Friday, January 10, 2014
1. Reexamine your business structure
Reexamine your business structure to see if you have outgrown it. You may want to incorporate by establishing an S-corporation or LLC if you are currently a sole proprietor. Being incorporated protects your personal assets and saves you money when you are filing your taxes. Changing your business structure at the start of a new year simplifies your taxes and accounting procedures.
2. Formally terminate an inactive business
Simply ceasing to do business with a corporation name that you have set up does not release you from the obligation of filing tax returns and paying corporation fees. You need to file a “Certificate of Termination” or “Articles of Dissolution” document to the state where your corporation was formed. Before you file this paperwork, you need to pay any business fees and taxes that are outstanding.
3. Hold an annual meeting
If you did not hold an annual meeting in 2013, schedule and hold one as soon as you can to keep your corporation in good standing. Shareholders of the corporation or members of the LLC need to meet and sign the minutes generated from the meeting. There are free samples of minutes from annual business meetings on the Internet that you can help you get started.
4. File your annual report
Keep your corporation in good standing and avoid penalties and late fees charged by the state by filing your corporation’s annual report. There is a due date for filing. Depending on the state you incorporated your business with this due date may be on the anniversary of your incorporation date, in December at the end of the year or the due date for your annual tax statements.
5. Formally record company changes
An “Articles of Amendment” document needs to be filed with your state to notify them of changes made to your company. A change in the authorization of shares, business address, or board members needs to be formally recorded. It is important to keep your paperwork up to date so that your corporation remains in good standing, and if something happens to your corporation it will not be affect you personally.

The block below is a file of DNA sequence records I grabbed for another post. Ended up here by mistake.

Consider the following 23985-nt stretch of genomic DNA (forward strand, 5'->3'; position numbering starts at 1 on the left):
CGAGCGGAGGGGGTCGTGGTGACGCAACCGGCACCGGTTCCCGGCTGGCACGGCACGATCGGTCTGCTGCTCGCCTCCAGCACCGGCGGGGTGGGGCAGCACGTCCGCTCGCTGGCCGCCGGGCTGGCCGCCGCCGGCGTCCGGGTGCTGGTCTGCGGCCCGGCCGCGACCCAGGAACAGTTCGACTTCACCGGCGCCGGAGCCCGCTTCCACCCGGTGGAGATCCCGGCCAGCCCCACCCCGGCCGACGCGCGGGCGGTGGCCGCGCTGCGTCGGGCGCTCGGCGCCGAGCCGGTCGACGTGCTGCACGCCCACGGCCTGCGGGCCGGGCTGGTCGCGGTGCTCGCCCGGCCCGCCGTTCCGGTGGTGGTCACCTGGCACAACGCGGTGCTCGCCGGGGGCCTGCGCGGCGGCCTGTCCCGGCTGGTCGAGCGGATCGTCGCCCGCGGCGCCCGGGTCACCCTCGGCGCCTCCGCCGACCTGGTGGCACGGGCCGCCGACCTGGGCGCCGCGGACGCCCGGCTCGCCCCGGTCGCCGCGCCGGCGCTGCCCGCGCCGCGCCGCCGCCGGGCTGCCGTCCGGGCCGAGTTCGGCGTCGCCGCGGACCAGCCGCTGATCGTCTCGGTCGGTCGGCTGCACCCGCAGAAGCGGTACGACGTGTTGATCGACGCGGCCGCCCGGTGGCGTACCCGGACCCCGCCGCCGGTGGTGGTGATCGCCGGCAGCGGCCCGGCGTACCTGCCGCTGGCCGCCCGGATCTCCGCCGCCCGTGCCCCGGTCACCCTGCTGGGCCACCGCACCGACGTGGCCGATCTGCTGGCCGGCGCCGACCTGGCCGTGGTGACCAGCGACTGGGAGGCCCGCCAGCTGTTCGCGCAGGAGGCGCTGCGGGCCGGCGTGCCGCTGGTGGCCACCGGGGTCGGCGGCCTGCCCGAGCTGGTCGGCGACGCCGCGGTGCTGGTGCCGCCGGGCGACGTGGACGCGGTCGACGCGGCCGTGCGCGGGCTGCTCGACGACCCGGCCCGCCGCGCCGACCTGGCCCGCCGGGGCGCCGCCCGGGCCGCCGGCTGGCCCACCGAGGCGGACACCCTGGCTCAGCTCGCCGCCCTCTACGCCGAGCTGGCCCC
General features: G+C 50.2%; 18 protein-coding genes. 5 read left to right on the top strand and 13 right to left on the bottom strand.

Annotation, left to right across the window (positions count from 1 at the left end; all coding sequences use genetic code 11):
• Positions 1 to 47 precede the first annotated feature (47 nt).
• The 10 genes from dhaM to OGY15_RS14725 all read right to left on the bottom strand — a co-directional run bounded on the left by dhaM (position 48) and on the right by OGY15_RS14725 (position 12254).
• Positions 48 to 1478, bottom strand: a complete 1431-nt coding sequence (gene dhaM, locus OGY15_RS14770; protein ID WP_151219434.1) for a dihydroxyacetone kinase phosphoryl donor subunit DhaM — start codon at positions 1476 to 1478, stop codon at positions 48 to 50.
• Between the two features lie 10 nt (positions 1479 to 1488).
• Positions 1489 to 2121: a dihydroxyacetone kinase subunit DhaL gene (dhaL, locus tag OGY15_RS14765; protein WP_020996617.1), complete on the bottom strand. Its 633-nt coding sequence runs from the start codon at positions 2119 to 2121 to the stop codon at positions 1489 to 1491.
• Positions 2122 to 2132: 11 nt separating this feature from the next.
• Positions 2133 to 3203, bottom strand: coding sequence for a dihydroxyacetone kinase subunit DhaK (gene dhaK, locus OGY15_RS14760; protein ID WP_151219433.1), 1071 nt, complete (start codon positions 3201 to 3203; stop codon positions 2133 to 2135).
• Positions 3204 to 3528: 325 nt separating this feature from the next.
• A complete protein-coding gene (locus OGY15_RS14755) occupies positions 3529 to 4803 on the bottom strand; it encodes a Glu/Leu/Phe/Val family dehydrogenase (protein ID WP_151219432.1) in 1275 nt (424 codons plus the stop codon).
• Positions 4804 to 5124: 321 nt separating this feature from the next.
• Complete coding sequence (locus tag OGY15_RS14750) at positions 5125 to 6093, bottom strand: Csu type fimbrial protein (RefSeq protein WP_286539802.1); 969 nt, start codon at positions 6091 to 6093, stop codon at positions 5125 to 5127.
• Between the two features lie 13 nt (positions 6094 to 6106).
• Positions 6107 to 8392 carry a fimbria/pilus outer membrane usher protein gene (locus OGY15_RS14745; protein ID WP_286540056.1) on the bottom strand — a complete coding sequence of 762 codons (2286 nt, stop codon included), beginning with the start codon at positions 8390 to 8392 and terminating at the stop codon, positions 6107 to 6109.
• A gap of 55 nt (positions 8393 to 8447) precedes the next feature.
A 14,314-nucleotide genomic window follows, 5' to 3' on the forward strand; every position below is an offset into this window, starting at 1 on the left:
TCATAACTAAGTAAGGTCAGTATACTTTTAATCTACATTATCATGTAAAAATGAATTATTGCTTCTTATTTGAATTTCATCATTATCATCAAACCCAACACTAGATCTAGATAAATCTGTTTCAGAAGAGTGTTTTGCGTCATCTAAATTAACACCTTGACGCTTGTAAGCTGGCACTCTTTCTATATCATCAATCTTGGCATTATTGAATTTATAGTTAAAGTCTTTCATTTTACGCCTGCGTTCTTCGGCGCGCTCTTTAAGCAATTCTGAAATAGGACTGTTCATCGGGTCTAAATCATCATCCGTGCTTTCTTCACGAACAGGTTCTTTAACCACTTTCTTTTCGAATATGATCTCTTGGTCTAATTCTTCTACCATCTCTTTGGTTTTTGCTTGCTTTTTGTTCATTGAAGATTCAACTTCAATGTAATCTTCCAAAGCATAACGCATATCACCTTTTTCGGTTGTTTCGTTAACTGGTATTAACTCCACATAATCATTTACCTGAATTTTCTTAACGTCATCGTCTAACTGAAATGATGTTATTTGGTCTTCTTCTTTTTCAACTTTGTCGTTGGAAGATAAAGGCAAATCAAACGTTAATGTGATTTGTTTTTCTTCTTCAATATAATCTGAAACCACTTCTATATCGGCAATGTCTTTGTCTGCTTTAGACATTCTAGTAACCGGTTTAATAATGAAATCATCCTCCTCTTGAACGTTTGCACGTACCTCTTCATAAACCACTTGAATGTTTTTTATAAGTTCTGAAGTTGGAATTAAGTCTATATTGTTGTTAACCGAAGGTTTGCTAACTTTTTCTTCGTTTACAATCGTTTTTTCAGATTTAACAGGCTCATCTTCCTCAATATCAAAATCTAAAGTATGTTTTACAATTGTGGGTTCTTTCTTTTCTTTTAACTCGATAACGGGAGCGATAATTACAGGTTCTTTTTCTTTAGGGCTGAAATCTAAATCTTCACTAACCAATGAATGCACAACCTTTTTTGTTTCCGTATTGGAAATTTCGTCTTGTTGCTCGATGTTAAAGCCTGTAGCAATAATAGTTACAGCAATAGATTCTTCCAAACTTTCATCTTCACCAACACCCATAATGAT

6. Reexamine your estimated tax payments
With final tax payments due on Jan. 15, 2014, you will want to make the payment and avoid fees and penalties. Now it a good time to reexamine the amount you are paying and adjust for any overpayments or underpayments you are making.
7. Reexamine your insurance coverage
If you do not have liability insurance for your business, now is the time to get it. Business liabilty insurance protects your business and its assets from damages, theft, fire, injuries and lawsuits. If you currently have business insurance, reexamine if your coverage needs are being met. You may need to add more coverage or options to your policy. It is important to consult an insurance representative to discuss insurance needs appropriate for your business.
Start your 2014 business year with all your ducks in a row. Reexamining your insurance, taxes, paperwork filings and business structure will keep your corporation in good standing, save you money and avoid penalties and fees.
James Daniel writes for Insureon, a business insurance company that gives back to the community through its small business institute.